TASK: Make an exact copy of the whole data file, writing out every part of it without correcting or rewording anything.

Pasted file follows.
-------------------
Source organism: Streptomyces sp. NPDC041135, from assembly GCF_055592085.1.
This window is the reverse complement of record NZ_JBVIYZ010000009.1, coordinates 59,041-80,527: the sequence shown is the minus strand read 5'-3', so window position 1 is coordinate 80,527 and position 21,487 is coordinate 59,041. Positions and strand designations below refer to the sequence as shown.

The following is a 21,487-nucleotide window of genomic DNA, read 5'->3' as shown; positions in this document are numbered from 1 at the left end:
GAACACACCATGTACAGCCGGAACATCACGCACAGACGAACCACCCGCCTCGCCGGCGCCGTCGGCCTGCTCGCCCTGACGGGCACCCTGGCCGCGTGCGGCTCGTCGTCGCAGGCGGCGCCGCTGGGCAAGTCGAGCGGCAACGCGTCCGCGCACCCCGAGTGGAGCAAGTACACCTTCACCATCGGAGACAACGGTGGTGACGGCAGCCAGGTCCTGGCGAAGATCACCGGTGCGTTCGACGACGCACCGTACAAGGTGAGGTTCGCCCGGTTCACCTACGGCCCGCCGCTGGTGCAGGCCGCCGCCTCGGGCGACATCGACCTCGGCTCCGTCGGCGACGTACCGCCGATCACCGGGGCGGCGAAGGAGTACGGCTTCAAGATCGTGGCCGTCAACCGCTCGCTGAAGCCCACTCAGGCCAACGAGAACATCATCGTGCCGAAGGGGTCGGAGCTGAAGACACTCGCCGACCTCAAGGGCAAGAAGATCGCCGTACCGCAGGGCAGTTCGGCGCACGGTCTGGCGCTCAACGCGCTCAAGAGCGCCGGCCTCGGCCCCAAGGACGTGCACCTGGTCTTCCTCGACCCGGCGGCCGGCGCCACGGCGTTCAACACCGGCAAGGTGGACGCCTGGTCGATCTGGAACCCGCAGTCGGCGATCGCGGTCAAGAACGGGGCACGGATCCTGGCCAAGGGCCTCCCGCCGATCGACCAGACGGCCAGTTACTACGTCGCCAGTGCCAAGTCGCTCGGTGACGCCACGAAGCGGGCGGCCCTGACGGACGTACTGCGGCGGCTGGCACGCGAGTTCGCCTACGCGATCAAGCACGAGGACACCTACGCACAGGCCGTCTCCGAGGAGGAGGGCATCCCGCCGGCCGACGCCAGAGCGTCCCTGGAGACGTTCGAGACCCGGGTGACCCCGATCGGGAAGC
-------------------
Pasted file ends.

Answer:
Source organism: Streptomyces sp. NPDC041135, from assembly GCF_055592085.1.
This window is the reverse complement of record NZ_JBVIYZ010000009.1, coordinates 59,041-80,527: the sequence shown is the minus strand read 5'-3', so window position 1 is coordinate 80,527 and position 21,487 is coordinate 59,041. Positions and strand designations below refer to the sequence as shown.

The following is a 21,487-nucleotide window of genomic DNA, read 5'->3' as shown; positions in this document are numbered from 1 at the left end:
GAACACACCATGTACAGCCGGAACATCACGCACAGACGAACCACCCGCCTCGCCGGCGCCGTCGGCCTGCTCGCCCTGACGGGCACCCTGGCCGCGTGCGGCTCGTCGTCGCAGGCGGCGCCGCTGGGCAAGTCGAGCGGCAACGCGTCCGCGCACCCCGAGTGGAGCAAGTACACCTTCACCATCGGAGACAACGGTGGTGACGGCAGCCAGGTCCTGGCGAAGATCACCGGTGCGTTCGACGACGCACCGTACAAGGTGAGGTTCGCCCGGTTCACCTACGGCCCGCCGCTGGTGCAGGCCGCCGCCTCGGGCGACATCGACCTCGGCTCCGTCGGCGACGTACCGCCGATCACCGGGGCGGCGAAGGAGTACGGCTTCAAGATCGTGGCCGTCAACCGCTCGCTGAAGCCCACTCAGGCCAACGAGAACATCATCGTGCCGAAGGGGTCGGAGCTGAAGACACTCGCCGACCTCAAGGGCAAGAAGATCGCCGTACCGCAGGGCAGTTCGGCGCACGGTCTGGCGCTCAACGCGCTCAAGAGCGCCGGCCTCGGCCCCAAGGACGTGCACCTGGTCTTCCTCGACCCGGCGGCCGGCGCCACGGCGTTCAACACCGGCAAGGTGGACGCCTGGTCGATCTGGAACCCGCAGTCGGCGATCGCGGTCAAGAACGGGGCACGGATCCTGGCCAAGGGCCTCCCGCCGATCGACCAGACGGCCAGTTACTACGTCGCCAGTGCCAAGTCGCTCGGTGACGCCACGAAGCGGGCGGCCCTGACGGACGTACTGCGGCGGCTGGCACGCGAGTTCGCCTACGCGATCAAGCACGAGGACACCTACGCACAGGCCGTCTCCGAGGAGGAGGGCATCCCGCCGGCCGACGCCAGAGCGTCCCTGGAGACGTTCGAGACCCGGGTGACCCCGATCGGGAAGC